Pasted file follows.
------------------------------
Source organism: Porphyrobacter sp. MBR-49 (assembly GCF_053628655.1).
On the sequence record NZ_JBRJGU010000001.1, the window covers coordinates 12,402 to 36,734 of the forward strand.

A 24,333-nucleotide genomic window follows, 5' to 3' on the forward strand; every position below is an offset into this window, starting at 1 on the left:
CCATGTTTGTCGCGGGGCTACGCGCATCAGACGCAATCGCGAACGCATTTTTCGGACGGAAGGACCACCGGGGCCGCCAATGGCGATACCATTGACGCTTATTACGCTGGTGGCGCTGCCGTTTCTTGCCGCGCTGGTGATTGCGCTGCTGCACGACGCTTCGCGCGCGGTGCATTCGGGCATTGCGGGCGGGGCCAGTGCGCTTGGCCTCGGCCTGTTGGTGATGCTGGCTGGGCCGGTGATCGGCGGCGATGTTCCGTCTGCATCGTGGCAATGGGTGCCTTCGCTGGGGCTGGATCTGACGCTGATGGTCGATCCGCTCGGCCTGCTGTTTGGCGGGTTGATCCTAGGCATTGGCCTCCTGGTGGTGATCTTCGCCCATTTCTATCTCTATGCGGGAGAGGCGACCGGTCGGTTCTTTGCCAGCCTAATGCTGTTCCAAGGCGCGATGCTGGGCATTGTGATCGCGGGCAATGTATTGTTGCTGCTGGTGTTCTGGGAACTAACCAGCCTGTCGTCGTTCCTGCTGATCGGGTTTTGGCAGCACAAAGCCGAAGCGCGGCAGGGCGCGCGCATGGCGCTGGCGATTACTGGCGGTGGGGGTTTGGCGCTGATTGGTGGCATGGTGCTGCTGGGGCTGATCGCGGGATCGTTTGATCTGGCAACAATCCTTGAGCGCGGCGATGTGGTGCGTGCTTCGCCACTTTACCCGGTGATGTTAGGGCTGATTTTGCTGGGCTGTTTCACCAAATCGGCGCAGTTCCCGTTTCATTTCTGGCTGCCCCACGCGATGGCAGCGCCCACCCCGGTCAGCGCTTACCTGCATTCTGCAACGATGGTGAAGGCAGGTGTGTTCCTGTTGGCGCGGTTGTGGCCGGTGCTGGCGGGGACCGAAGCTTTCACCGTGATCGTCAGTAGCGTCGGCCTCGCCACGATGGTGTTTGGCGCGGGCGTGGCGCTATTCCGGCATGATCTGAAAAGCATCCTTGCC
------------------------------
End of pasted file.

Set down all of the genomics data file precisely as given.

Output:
Source organism: Porphyrobacter sp. MBR-49 (assembly GCF_053628655.1).
On the sequence record NZ_JBRJGU010000001.1, the window covers coordinates 12,402 to 36,734 of the forward strand.

A 24,333-nucleotide genomic window follows, 5' to 3' on the forward strand; every position below is an offset into this window, starting at 1 on the left:
CCATGTTTGTCGCGGGGCTACGCGCATCAGACGCAATCGCGAACGCATTTTTCGGACGGAAGGACCACCGGGGCCGCCAATGGCGATACCATTGACGCTTATTACGCTGGTGGCGCTGCCGTTTCTTGCCGCGCTGGTGATTGCGCTGCTGCACGACGCTTCGCGCGCGGTGCATTCGGGCATTGCGGGCGGGGCCAGTGCGCTTGGCCTCGGCCTGTTGGTGATGCTGGCTGGGCCGGTGATCGGCGGCGATGTTCCGTCTGCATCGTGGCAATGGGTGCCTTCGCTGGGGCTGGATCTGACGCTGATGGTCGATCCGCTCGGCCTGCTGTTTGGCGGGTTGATCCTAGGCATTGGCCTCCTGGTGGTGATCTTCGCCCATTTCTATCTCTATGCGGGAGAGGCGACCGGTCGGTTCTTTGCCAGCCTAATGCTGTTCCAAGGCGCGATGCTGGGCATTGTGATCGCGGGCAATGTATTGTTGCTGCTGGTGTTCTGGGAACTAACCAGCCTGTCGTCGTTCCTGCTGATCGGGTTTTGGCAGCACAAAGCCGAAGCGCGGCAGGGCGCGCGCATGGCGCTGGCGATTACTGGCGGTGGGGGTTTGGCGCTGATTGGTGGCATGGTGCTGCTGGGGCTGATCGCGGGATCGTTTGATCTGGCAACAATCCTTGAGCGCGGCGATGTGGTGCGTGCTTCGCCACTTTACCCGGTGATGTTAGGGCTGATTTTGCTGGGCTGTTTCACCAAATCGGCGCAGTTCCCGTTTCATTTCTGGCTGCCCCACGCGATGGCAGCGCCCACCCCGGTCAGCGCTTACCTGCATTCTGCAACGATGGTGAAGGCAGGTGTGTTCCTGTTGGCGCGGTTGTGGCCGGTGCTGGCGGGGACCGAAGCTTTCACCGTGATCGTCAGTAGCGTCGGCCTCGCCACGATGGTGTTTGGCGCGGGCGTGGCGCTATTCCGGCATGATCTGAAAAGCATCCTTGCC